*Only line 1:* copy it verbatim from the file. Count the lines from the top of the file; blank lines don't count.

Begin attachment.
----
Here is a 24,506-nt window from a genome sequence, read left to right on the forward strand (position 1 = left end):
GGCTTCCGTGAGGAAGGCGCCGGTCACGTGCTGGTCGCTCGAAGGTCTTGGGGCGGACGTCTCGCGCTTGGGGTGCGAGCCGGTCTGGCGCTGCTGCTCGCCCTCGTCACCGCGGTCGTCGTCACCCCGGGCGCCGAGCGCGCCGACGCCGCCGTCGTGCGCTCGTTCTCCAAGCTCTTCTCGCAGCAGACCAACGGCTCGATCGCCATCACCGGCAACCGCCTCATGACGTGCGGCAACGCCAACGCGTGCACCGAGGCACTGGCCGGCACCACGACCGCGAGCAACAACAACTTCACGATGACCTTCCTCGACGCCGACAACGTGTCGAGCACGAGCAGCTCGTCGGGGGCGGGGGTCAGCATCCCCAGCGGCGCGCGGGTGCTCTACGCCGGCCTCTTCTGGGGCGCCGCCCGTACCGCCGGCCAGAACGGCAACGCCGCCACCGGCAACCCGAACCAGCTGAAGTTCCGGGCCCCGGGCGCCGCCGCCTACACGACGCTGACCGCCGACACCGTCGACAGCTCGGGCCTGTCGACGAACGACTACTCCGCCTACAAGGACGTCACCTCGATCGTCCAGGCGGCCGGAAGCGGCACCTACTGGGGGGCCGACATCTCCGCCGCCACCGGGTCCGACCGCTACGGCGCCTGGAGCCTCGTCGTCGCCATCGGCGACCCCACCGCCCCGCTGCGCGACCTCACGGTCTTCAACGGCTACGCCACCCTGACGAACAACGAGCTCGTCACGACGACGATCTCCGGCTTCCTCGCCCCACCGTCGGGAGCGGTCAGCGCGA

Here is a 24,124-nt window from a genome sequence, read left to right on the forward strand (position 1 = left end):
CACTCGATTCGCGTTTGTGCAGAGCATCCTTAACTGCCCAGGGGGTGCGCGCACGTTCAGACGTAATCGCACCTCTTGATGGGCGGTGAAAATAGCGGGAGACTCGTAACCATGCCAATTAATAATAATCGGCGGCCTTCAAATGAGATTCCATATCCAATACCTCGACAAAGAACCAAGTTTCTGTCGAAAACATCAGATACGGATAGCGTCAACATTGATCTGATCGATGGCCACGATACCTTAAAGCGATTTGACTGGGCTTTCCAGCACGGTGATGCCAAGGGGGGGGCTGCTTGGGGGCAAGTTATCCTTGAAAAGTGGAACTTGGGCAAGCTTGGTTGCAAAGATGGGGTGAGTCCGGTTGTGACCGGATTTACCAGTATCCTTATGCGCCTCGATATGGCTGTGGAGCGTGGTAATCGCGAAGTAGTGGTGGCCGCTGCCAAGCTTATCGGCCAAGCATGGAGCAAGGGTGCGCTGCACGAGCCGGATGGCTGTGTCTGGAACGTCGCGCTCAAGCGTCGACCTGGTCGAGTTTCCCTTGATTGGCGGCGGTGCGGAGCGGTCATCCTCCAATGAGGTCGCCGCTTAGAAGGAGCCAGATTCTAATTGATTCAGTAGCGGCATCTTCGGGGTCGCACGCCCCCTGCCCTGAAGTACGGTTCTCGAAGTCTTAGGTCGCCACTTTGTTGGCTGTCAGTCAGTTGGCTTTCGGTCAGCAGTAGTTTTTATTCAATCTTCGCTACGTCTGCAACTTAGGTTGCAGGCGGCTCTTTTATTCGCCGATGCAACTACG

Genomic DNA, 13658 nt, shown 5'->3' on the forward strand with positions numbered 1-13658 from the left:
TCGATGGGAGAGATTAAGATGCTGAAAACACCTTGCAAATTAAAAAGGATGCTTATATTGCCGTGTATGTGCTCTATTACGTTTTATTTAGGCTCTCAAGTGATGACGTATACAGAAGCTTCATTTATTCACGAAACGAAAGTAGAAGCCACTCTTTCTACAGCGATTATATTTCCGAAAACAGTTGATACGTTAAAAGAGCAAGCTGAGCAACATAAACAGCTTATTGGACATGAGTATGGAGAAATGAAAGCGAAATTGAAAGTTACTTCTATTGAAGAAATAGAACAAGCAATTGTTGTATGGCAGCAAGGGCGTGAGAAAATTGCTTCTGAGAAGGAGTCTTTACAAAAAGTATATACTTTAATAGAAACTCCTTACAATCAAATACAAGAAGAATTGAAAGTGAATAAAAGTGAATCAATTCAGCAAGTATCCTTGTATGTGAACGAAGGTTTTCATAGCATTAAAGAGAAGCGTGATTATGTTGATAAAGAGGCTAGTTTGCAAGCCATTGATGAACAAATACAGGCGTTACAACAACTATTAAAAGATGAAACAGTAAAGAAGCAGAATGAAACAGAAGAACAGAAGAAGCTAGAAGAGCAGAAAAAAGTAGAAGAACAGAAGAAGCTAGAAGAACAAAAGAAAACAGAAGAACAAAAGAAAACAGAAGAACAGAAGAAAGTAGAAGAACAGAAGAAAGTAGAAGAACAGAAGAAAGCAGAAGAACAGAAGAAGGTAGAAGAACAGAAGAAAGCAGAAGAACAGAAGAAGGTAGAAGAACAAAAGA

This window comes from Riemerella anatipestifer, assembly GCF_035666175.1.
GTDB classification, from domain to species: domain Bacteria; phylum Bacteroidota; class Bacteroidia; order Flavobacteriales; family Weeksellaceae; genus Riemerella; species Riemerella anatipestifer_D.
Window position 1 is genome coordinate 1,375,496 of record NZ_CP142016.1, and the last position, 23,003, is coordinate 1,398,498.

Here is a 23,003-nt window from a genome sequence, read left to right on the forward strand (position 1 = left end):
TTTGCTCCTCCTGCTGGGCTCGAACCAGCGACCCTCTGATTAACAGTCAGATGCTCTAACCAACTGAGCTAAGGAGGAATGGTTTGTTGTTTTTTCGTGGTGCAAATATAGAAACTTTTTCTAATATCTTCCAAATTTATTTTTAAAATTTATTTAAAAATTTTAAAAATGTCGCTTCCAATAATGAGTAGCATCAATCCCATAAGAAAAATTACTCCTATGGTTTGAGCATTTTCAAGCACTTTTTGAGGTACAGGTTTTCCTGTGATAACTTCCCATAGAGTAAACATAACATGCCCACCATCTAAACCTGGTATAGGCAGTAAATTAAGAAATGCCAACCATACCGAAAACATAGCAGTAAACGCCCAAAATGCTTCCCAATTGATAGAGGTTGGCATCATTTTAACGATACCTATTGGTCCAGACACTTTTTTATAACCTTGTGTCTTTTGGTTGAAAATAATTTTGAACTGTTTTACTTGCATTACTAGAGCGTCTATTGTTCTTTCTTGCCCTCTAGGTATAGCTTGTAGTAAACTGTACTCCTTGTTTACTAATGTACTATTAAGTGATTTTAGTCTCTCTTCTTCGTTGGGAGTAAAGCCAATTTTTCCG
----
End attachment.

Here is a 24,506-nt window from a genome sequence, read left to right on the forward strand (position 1 = left end):